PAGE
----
“Mister Harrington!” he snapped. “Report to your dormitory at once!”
“Sir,” Jet responded, “Please, if you’d just–”
The headmaster removed his glove, and lifted his hand up, presenting the back side of it, sneering at Jet. “You’ll land yourself with corporal, Harrington, if you utter one more word. No students at the Academy have received it in years. No one has had to,” the man said with a measure of pride. “I can’t imagine you’d like–”
“You don’t understand!” Jet begged. “He needs m–”
“Headmaster!” came the cry, as Professor Garrett slipped between Jet and the older man, one hand on Jet’s shoulder. “I’m glad I found you. Mister Brody’s parents have arrived. They demand to speak with you. I’ll handle this, here.”
“Get him out, Garrett,” the Headmaster snapped. “Back to his room, or out in the snow. I won’t have insubordination. Not for anything.”
“Yes, sir,” Garrett said, and his hand tightened on Jet’s shoulder as the two of them looked to one another. “He’ll comply. I’ll see to it.”
* * *
It seemed like hours while Jet paced alone with his racing thoughts. Garrett had made good on his promise to the headmaster, taking Jet back to his room no matter how much the young man protested, but he’d promised to check in on Kieron, and bring back news. “How is he?” Jet asked, the instant Garrett let himself in. “Please,” he begged, “please, you have to let me go back.”
“You’re lucky the Headmaster is letting you stay in school, Harrington. Brody is in the infirmary, where he belongs,” Garrett promised. “And you’re here. He’s safe. He’ll be fine. He’s–”
“You don’t understand,” Jet said, clasping his hands, the picture of penitent grief. “He needs–”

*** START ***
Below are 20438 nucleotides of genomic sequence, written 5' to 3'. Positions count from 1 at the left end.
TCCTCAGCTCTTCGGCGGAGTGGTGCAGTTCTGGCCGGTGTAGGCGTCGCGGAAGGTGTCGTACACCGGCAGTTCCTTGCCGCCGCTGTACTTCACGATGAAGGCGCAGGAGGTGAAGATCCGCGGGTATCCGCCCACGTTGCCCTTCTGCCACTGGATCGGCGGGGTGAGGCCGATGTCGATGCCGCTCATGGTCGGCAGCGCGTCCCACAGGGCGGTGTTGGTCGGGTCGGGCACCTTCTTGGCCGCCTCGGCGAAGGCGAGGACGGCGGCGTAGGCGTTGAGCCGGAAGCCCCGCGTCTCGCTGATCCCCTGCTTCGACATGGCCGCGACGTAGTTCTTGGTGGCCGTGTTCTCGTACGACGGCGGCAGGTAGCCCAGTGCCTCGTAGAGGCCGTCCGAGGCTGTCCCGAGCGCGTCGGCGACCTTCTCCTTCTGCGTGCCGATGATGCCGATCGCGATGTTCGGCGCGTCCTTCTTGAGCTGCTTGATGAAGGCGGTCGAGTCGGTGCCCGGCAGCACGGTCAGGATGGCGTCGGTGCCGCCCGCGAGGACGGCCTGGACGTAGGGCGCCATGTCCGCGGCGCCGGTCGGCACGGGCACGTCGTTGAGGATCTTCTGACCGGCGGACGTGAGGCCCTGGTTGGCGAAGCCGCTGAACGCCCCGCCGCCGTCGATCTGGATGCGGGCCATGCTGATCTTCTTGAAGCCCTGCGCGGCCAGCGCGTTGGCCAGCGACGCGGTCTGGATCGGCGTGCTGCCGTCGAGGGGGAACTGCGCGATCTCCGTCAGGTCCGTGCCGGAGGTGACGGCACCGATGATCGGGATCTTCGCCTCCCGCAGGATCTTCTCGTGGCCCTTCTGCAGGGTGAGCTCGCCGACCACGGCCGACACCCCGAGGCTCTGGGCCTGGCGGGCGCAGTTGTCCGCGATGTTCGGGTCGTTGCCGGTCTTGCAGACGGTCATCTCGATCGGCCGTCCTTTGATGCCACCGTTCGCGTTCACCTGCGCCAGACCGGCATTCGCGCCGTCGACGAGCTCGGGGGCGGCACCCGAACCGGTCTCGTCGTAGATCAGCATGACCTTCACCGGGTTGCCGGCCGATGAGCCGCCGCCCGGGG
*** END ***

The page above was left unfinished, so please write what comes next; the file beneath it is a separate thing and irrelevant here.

“He’s sick, Harrington,” Garrett said, looking exhausted. “Has been, for some time, apparently.”
“What? Sick? No, he–” Jet began, dismissive. He’d heard about it from Kieron, how everyone wanted to paint the ability as nothing more than delusion — just because they couldn’t see it themselves.
“Jet,” Garrett said, putting a hand to Jet’s shoulder. “It’s serious. The medics have done some tests, and his parents have confirmed. He needs treatment.”
“No,” Jet whispered, his expression broken with grief. He turned his head and looked up at Garrett, and the Professor was almost wounded by the misery and horror he could read in such young eyes. “He’s not sick,” Jet insisted. “There’s nothing wrong with h–”
Garrett had released the boy, and turned away toward the window, frowning. “He insists he knows when people will die, Jet,” Garrett said quietly. “Delusions like that aren’t–”
“He’s not delusional!” Jet cried. “Let me go talk to him. This isn’t — it can’t be — ”
“His parents are arranging for his transfer; I don’t think you’ll be able t–” Garrett began, turning around, but the room was empty, and the door was open, and all that could be heard in response to his words was the witty retort of Jet’s booted feet racing down the hall and stairs.